seems nice enough, but her cat Dino (who, in macabre but realistically
feline fashion, brings her a tribute of a dead lizard every day) is her
only real friend.
In a separate but interlocking story, Dino the cat has a secret life:
At night he steals away and joins a skilled thief, Nico (Steve Blum),
on his nightly burgling missions, sneaking across rooftops and breaking
into safes. Meanwhile, the suspected killer of Zoe’s father, crime boss
Victor Costa (voiced by Michael Caine-soundalike J.B. Blanc) is scheming
to steal a priceless art treasure known as the Colossus of Nairobi.
When Zoe is kidnapped by the gangster after eavesdropping on his
nefarious plans, Nico and the cat must team up to save her (and to
convince her mother that Nico, pilfering tendencies aside, isn’t one of
the bad guys).
Sections of A Cat in Paris feel draggy even at the
abbreviated running time of 65 minutes. But in the best parts, the
crisscrossing plot strands all pause for a moment, and we just get to
watch and listen to what’s going on in this stylishly imagined world. A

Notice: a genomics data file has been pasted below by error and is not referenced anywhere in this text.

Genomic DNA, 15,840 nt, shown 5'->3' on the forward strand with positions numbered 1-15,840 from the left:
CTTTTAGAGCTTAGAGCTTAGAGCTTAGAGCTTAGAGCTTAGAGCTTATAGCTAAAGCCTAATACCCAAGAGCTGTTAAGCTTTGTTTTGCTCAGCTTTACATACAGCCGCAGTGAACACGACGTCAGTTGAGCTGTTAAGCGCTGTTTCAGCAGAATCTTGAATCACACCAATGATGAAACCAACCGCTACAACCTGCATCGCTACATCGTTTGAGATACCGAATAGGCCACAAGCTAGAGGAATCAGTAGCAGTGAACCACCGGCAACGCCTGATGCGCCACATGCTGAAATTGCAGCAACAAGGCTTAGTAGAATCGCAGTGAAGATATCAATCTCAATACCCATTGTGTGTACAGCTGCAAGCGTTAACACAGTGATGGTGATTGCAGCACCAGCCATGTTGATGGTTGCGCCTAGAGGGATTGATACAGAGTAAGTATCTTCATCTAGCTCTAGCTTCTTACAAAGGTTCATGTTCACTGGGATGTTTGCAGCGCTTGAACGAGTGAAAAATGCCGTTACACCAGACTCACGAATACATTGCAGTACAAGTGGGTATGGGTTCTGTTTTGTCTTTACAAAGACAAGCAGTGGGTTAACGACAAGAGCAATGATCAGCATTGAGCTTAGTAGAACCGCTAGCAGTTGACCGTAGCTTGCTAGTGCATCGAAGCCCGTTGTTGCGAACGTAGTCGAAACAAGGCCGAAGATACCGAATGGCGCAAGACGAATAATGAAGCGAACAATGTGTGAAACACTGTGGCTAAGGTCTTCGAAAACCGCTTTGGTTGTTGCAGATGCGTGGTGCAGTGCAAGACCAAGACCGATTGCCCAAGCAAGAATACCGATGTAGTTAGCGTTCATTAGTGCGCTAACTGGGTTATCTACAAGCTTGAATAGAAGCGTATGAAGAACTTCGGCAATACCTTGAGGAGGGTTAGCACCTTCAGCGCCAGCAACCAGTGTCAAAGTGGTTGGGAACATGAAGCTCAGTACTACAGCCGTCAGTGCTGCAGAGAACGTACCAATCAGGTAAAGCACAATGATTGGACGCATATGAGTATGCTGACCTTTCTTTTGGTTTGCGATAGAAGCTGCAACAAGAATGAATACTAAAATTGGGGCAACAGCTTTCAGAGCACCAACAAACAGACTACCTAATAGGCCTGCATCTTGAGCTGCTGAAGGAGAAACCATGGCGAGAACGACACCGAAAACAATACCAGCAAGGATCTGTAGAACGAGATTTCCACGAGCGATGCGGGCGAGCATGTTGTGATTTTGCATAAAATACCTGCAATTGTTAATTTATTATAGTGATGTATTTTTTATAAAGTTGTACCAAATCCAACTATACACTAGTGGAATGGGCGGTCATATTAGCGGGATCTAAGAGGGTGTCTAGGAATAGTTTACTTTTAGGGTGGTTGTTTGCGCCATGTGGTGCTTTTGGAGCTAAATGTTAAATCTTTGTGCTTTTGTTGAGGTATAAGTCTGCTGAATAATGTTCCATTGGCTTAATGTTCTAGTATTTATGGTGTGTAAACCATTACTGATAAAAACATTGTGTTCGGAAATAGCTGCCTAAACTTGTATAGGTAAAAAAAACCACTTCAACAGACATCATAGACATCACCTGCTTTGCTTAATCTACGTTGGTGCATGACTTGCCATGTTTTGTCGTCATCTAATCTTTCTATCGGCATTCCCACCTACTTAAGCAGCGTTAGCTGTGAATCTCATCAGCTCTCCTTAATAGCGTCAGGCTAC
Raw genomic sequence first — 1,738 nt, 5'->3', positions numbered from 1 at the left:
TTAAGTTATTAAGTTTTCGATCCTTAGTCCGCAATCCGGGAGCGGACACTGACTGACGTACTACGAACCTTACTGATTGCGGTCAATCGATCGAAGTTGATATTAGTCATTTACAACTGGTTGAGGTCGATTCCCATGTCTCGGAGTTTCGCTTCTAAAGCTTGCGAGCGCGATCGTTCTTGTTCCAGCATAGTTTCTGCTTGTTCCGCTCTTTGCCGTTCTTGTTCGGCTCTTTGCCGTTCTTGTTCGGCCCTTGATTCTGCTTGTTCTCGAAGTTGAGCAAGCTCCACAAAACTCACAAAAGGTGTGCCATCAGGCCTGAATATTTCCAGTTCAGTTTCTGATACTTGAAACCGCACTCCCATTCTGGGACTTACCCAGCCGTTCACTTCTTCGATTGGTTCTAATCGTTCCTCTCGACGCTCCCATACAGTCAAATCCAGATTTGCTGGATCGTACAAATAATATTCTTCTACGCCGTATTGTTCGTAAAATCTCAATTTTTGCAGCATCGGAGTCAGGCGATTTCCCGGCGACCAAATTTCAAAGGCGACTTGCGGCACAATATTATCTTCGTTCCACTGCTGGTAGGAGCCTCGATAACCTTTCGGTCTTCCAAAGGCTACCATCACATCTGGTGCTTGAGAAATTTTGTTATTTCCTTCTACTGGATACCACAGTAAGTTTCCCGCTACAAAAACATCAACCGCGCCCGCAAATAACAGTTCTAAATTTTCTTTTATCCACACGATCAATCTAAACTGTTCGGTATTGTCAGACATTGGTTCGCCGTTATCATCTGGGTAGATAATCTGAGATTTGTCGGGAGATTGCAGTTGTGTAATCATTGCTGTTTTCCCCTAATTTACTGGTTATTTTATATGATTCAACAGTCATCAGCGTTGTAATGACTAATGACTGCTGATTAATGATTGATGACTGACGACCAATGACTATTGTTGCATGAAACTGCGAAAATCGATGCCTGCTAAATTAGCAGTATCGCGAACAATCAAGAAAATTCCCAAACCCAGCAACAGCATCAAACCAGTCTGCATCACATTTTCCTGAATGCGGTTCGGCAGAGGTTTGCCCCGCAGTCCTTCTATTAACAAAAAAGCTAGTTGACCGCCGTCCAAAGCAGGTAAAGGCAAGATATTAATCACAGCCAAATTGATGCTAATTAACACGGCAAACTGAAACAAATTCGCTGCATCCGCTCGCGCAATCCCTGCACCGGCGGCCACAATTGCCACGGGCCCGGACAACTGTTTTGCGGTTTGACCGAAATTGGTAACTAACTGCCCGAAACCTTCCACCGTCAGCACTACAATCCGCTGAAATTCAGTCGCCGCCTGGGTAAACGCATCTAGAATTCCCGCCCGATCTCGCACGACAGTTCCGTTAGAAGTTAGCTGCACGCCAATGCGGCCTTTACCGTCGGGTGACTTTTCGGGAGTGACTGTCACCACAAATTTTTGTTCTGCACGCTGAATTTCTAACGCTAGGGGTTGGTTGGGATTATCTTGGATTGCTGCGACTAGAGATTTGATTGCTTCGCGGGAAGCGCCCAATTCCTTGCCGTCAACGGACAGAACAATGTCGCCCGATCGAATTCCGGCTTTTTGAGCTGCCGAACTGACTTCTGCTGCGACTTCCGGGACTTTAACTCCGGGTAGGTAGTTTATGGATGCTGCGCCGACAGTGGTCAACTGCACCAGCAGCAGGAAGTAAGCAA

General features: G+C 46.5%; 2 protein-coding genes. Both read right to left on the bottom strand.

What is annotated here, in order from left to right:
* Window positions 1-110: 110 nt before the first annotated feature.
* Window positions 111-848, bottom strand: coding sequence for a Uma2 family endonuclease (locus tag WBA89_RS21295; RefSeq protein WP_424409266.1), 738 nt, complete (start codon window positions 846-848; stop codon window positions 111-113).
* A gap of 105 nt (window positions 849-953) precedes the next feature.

woman sprays on too much perfume, and a cloud of the scent floats out a
window, assuming the shape of a ghostly female figure. Later, the lights
in a room go out, and the shapes of the characters stumbling through
the dark are shown as white outlines against a solid black screen,
enabling the audience to “see in the dark”—a clever use of the
possibilities opened up by animation. Yes, this movie’s homages to le film noir américain
are sometimes less whimsical tributes than straight-up lifts (as when
Victor Costa’s thugs object to the childish nicknames he assigns them, a
joke familiar from Reservoir Dogs’ “Mr. Pink” scene.) And yes,
the final chase atop an iconic world monument is an action cliché by
now—but when the site in question is Notre Dame cathedral by moonlight,
with villains and heroes leaping nimbly from gargoyle to gargoyle,
somehow all is forgiven.